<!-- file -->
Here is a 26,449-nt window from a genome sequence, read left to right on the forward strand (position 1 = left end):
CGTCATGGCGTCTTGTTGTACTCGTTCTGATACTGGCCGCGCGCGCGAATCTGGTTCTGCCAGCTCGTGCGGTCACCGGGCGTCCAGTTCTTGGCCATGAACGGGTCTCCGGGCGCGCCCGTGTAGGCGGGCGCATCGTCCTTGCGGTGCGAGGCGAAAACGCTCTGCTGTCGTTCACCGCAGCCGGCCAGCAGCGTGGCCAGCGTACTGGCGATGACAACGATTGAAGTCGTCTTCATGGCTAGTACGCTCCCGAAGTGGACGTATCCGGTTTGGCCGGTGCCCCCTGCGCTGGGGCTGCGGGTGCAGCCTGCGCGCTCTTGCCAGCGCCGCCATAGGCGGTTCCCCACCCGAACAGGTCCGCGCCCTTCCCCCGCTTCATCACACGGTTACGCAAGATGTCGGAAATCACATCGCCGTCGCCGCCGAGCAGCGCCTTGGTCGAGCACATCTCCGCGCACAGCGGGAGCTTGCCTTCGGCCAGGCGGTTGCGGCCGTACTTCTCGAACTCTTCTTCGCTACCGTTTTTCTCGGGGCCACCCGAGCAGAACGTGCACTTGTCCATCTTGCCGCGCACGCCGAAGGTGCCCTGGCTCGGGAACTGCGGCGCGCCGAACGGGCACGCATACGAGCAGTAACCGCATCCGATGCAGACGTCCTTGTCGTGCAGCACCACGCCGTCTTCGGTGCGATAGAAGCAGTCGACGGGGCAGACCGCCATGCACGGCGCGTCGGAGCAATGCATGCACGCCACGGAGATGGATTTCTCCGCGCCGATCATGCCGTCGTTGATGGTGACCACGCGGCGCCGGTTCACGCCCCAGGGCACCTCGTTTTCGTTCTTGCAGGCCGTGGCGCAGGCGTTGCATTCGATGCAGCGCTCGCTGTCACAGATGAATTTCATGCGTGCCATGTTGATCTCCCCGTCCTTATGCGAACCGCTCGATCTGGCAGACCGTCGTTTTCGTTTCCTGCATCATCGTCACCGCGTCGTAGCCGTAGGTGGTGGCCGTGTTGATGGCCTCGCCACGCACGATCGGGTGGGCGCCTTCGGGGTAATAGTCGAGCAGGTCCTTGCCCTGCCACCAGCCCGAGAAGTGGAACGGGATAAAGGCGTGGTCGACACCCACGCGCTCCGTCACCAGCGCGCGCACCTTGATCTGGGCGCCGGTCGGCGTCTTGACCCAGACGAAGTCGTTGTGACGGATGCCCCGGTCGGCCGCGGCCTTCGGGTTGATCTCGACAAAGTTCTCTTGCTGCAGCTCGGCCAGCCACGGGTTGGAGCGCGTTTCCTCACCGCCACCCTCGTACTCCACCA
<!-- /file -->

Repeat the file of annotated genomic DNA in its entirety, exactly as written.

Here is a 26,449-nt window from a genome sequence, read left to right on the forward strand (position 1 = left end):
CGTCATGGCGTCTTGTTGTACTCGTTCTGATACTGGCCGCGCGCGCGAATCTGGTTCTGCCAGCTCGTGCGGTCACCGGGCGTCCAGTTCTTGGCCATGAACGGGTCTCCGGGCGCGCCCGTGTAGGCGGGCGCATCGTCCTTGCGGTGCGAGGCGAAAACGCTCTGCTGTCGTTCACCGCAGCCGGCCAGCAGCGTGGCCAGCGTACTGGCGATGACAACGATTGAAGTCGTCTTCATGGCTAGTACGCTCCCGAAGTGGACGTATCCGGTTTGGCCGGTGCCCCCTGCGCTGGGGCTGCGGGTGCAGCCTGCGCGCTCTTGCCAGCGCCGCCATAGGCGGTTCCCCACCCGAACAGGTCCGCGCCCTTCCCCCGCTTCATCACACGGTTACGCAAGATGTCGGAAATCACATCGCCGTCGCCGCCGAGCAGCGCCTTGGTCGAGCACATCTCCGCGCACAGCGGGAGCTTGCCTTCGGCCAGGCGGTTGCGGCCGTACTTCTCGAACTCTTCTTCGCTACCGTTTTTCTCGGGGCCACCCGAGCAGAACGTGCACTTGTCCATCTTGCCGCGCACGCCGAAGGTGCCCTGGCTCGGGAACTGCGGCGCGCCGAACGGGCACGCATACGAGCAGTAACCGCATCCGATGCAGACGTCCTTGTCGTGCAGCACCACGCCGTCTTCGGTGCGATAGAAGCAGTCGACGGGGCAGACCGCCATGCACGGCGCGTCGGAGCAATGCATGCACGCCACGGAGATGGATTTCTCCGCGCCGATCATGCCGTCGTTGATGGTGACCACGCGGCGCCGGTTCACGCCCCAGGGCACCTCGTTTTCGTTCTTGCAGGCCGTGGCGCAGGCGTTGCATTCGATGCAGCGCTCGCTGTCACAGATGAATTTCATGCGTGCCATGTTGATCTCCCCGTCCTTATGCGAACCGCTCGATCTGGCAGACCGTCGTTTTCGTTTCCTGCATCATCGTCACCGCGTCGTAGCCGTAGGTGGTGGCCGTGTTGATGGCCTCGCCACGCACGATCGGGTGGGCGCCTTCGGGGTAATAGTCGAGCAGGTCCTTGCCCTGCCACCAGCCCGAGAAGTGGAACGGGATAAAGGCGTGGTCGACACCCACGCGCTCCGTCACCAGCGCGCGCACCTTGATCTGGGCGCCGGTCGGCGTCTTGACCCAGACGAAGTCGTTGTGACGGATGCCCCGGTCGGCCGCGGCCTTCGGGTTGATCTCGACAAAGTTCTCTTGCTGCAGCTCGGCCAGCCACGGGTTGGAGCGCGTTTCCTCACCGCCACCCTCGTACTCCACCA